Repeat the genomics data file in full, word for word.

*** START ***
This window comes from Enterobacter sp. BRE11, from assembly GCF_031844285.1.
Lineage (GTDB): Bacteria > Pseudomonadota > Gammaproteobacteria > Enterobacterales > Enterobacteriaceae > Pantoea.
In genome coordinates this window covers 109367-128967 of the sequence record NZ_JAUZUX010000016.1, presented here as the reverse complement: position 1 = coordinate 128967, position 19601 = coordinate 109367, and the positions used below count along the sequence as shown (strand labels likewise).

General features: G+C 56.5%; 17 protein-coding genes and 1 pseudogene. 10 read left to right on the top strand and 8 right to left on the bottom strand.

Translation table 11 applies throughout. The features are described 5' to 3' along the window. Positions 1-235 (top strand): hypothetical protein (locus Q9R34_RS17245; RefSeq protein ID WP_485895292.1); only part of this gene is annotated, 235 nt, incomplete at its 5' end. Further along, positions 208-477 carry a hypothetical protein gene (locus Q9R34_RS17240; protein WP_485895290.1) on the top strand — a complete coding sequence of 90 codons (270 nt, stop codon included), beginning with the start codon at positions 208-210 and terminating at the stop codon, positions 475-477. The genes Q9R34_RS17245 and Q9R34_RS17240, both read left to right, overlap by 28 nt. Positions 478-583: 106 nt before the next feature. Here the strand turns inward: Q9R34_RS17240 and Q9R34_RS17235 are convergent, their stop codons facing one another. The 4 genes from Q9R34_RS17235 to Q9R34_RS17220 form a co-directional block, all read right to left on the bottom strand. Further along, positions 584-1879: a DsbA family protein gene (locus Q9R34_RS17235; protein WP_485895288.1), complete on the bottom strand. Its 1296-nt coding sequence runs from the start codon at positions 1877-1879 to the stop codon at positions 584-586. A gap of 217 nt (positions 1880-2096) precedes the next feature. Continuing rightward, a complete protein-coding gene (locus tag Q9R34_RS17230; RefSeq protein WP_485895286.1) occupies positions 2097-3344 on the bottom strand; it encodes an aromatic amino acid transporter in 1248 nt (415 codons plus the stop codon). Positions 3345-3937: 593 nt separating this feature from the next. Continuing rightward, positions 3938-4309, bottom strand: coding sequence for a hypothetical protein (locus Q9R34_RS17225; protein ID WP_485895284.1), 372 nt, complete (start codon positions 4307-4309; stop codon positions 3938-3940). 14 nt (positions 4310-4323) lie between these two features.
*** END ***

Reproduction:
This window comes from Enterobacter sp. BRE11, from assembly GCF_031844285.1.
Lineage (GTDB): Bacteria > Pseudomonadota > Gammaproteobacteria > Enterobacterales > Enterobacteriaceae > Pantoea.
In genome coordinates this window covers 109367-128967 of the sequence record NZ_JAUZUX010000016.1, presented here as the reverse complement: position 1 = coordinate 128967, position 19601 = coordinate 109367, and the positions used below count along the sequence as shown (strand labels likewise).

General features: G+C 56.5%; 17 protein-coding genes and 1 pseudogene. 10 read left to right on the top strand and 8 right to left on the bottom strand.

Translation table 11 applies throughout. The features are described 5' to 3' along the window. Positions 1-235 (top strand): hypothetical protein (locus Q9R34_RS17245; RefSeq protein ID WP_485895292.1); only part of this gene is annotated, 235 nt, incomplete at its 5' end. Further along, positions 208-477 carry a hypothetical protein gene (locus Q9R34_RS17240; protein WP_485895290.1) on the top strand — a complete coding sequence of 90 codons (270 nt, stop codon included), beginning with the start codon at positions 208-210 and terminating at the stop codon, positions 475-477. The genes Q9R34_RS17245 and Q9R34_RS17240, both read left to right, overlap by 28 nt. Positions 478-583: 106 nt before the next feature. Here the strand turns inward: Q9R34_RS17240 and Q9R34_RS17235 are convergent, their stop codons facing one another. The 4 genes from Q9R34_RS17235 to Q9R34_RS17220 form a co-directional block, all read right to left on the bottom strand. Further along, positions 584-1879: a DsbA family protein gene (locus Q9R34_RS17235; protein WP_485895288.1), complete on the bottom strand. Its 1296-nt coding sequence runs from the start codon at positions 1877-1879 to the stop codon at positions 584-586. A gap of 217 nt (positions 1880-2096) precedes the next feature. Continuing rightward, a complete protein-coding gene (locus tag Q9R34_RS17230; RefSeq protein WP_485895286.1) occupies positions 2097-3344 on the bottom strand; it encodes an aromatic amino acid transporter in 1248 nt (415 codons plus the stop codon). Positions 3345-3937: 593 nt separating this feature from the next. Continuing rightward, positions 3938-4309, bottom strand: coding sequence for a hypothetical protein (locus Q9R34_RS17225; protein ID WP_485895284.1), 372 nt, complete (start codon positions 4307-4309; stop codon positions 3938-3940). 14 nt (positions 4310-4323) lie between these two features.